Kenneth Turan reviews 'Citizen Jane: Battle for the City'. Video by Jason H. Neubert.
Anyone seeking a demonstration of how completely orthodoxy and heresy can change places need look no further than the brisk documentary "Citizen Jane: Battle for the City."
That Jane is Jane Jacobs — journalist, activist, author of the landmark 1961 book "The Death and Life of Great American Cities" — whose pro-neighborhood, pro-street life thesis that "no logic can be superimposed on a city, it is people who make it" is so completely accepted today that it's instructive to realize how far out of the mainstream it was once considered.
That mainstream was forcefully represented by city planner par excellence Robert Moses, perhaps the most powerful unelected official in New York City history. Supremely unconcerned about the multitudes of people his projects displaced, Moses was a fervent believer in the school of urban renewal that insisted you can't make an omelet without breaking eggs.
For Jacobs, urban renewal was 'not the building of cities but the sacking of cities.'
Brusque, patrician, used to getting his way, Moses (memorably depicted in Robert Caro's magisterial biography "The Power Broker") saw urban renewal as a chance to, as one of the film's experts says, "take a carving knife to clear away the cancerous tissue." For Jacobs, however, urban renewal was "not the building of cities but the sacking of cities."
As directed by Matt Tyrnauer, whose last film was the excellent fashion-oriented "Valentino: The Last Emperor," "Citizen Jane" works best as a broad general introduction to this clash of titans, with Marisa Tomei reading Jacobs' words and Vincent D'Onofrio doing the honors for Moses.
Filled with interviews with academics and urban theorists (sadly, Caro did not participate), the film delineates the rise and fall of conventional urban planning, but also lets us know that the battle is not completely over.
Especially interesting for those who believe that battles are not always black and white is the information "Citizen Jane" provides about Moses and the modernists. The man himself, it turns out, started as a progressive who wanted to make things better for impoverished slum dwellers and made room for parks and beaches for that purpose.
The film also posits that while some of the theory behind urban renewal began with the visionary Le Corbusier, he has been misinterpreted. Fellow architect Robert A.M. Stern points out that Le Corbusier intended the massive towers in his theoretical projects to be for offices, not for the housing projects they came to be used for.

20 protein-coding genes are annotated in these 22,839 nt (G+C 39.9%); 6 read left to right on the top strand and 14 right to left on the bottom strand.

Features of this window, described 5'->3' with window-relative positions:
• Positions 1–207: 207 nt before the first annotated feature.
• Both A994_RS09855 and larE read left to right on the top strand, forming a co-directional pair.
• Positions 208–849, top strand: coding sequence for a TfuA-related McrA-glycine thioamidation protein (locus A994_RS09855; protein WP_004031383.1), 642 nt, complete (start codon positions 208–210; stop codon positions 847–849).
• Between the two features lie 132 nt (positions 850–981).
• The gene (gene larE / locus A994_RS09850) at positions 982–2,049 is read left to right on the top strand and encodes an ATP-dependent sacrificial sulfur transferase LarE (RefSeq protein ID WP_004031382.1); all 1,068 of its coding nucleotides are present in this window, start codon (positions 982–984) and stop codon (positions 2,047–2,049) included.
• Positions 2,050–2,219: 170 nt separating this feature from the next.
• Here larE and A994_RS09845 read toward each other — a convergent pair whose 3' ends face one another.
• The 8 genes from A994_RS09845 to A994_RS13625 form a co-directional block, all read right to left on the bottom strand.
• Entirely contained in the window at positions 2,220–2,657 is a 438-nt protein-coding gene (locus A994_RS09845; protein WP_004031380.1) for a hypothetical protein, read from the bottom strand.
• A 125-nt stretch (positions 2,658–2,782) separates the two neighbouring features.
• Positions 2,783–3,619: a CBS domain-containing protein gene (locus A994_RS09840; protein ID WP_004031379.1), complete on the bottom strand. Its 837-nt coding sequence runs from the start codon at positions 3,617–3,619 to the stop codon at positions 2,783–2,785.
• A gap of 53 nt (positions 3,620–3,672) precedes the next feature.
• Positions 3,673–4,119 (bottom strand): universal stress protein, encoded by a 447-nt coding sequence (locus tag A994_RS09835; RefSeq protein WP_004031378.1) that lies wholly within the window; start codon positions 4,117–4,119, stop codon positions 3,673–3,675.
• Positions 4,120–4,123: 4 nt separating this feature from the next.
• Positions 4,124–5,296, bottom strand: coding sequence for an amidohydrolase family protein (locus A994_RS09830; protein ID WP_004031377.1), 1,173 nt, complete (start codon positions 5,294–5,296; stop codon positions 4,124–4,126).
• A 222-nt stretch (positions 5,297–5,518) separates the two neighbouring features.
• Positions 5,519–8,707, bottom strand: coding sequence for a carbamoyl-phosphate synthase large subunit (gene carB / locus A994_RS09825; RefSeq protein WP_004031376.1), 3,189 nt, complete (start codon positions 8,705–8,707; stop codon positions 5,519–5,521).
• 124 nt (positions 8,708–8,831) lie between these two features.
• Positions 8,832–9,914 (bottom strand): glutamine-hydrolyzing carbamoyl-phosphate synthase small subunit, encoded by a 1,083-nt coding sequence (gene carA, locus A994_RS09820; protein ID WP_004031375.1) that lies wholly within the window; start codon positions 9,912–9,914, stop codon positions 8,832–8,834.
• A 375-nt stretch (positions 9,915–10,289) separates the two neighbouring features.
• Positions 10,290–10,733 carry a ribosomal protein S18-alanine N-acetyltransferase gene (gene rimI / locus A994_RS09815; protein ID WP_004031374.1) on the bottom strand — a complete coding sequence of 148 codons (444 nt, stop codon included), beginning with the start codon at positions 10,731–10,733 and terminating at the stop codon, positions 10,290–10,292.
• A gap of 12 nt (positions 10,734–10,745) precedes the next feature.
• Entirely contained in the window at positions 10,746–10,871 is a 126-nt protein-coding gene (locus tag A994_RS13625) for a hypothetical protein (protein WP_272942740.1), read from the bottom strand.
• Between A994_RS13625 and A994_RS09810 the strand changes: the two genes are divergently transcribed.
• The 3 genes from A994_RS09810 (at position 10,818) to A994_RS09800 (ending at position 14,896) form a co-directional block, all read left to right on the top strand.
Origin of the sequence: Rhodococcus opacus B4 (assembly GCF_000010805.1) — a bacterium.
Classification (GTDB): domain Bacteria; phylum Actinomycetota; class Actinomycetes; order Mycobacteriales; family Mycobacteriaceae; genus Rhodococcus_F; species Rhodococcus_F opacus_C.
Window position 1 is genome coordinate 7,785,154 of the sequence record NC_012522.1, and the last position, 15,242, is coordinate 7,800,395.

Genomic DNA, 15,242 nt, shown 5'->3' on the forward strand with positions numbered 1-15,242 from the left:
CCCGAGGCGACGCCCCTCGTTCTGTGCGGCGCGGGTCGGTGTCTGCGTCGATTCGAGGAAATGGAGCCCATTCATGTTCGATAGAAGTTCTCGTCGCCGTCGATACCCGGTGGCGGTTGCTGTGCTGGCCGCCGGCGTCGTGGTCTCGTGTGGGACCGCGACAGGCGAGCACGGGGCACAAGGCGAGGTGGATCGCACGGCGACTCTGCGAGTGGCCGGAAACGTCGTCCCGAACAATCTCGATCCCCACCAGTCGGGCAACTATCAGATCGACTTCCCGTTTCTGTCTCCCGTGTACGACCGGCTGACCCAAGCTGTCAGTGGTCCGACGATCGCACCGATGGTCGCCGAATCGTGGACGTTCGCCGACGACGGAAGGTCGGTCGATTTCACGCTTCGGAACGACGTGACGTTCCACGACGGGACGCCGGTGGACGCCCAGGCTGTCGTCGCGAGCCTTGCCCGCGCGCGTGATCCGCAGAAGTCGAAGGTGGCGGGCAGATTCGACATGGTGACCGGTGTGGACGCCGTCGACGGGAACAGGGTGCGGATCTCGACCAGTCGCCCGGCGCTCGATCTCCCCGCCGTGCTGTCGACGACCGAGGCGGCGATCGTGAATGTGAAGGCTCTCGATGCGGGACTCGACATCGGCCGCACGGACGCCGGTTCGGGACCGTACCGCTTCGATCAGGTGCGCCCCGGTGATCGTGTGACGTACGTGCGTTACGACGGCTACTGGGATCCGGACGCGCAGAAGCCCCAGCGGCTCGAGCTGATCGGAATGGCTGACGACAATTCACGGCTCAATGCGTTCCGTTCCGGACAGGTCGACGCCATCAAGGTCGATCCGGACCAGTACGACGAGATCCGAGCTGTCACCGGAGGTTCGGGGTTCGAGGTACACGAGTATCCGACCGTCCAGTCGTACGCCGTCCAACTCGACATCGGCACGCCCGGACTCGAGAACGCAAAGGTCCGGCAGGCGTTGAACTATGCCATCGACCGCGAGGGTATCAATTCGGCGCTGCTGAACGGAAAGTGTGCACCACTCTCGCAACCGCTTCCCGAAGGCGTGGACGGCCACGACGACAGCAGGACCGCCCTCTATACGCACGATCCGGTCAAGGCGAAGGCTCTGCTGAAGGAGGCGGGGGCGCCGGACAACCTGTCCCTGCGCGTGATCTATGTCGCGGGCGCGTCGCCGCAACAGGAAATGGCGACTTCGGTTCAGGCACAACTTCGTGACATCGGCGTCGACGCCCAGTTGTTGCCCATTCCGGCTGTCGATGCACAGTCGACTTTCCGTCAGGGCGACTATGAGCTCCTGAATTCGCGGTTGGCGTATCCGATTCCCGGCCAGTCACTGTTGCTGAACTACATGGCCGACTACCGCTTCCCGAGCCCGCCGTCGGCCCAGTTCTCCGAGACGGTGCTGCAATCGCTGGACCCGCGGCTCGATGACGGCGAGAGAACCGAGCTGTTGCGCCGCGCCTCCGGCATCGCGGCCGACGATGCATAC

As architecture critic Paul Goldberger summarizes, urban renewal zealots like Moses "didn't understand what they were giving up," didn't see that the projects they were building could be worse than the slums they replaced — until Jane Jacobs.
A journalist before she was an activist, Jacobs began as a writer for Architectural Forum who wrote approvingly of the Society Hill development in Philadelphia. When local residents avoided its shopping areas, she began to feel that maybe the experts didn't have all the answers.
Jacobs lived on Hudson Street in Manhattan's West Village and the accident of history that several of Moses' major projects would have affected her directly was one of the factors in triggering her brilliant activism.
The first round in Moses v. Jacobs came in 1955, when the planner decided he wanted to extend Fifth Avenue right through the heart of much-loved Washington Square Park. Jacobs, never deferential to power, strategized to stop him, using the power of local residents, a technique Moses in exasperation called "a bunch of mothers," to kill the project.
In 1958, when Moses decided to earmark the entire West Village for urban renewal, Jacobs outmaneuvered him to stop that from happening. The same thing took place a few years later, when, undeterred by the 17 years it had taken to get the Cross Bronx Expressway approved and built, Moses decided to push a similar project for lower Manhattan. He did not succeed.
Jacobs spent the last years of her life in Toronto, where she was drawn into, inevitably perhaps, a fight to block yet another expressway. And though the battles she fought may seem like ancient history, reports from around the world, like one from Asia noting "China today is Moses on steroids," indicates otherwise.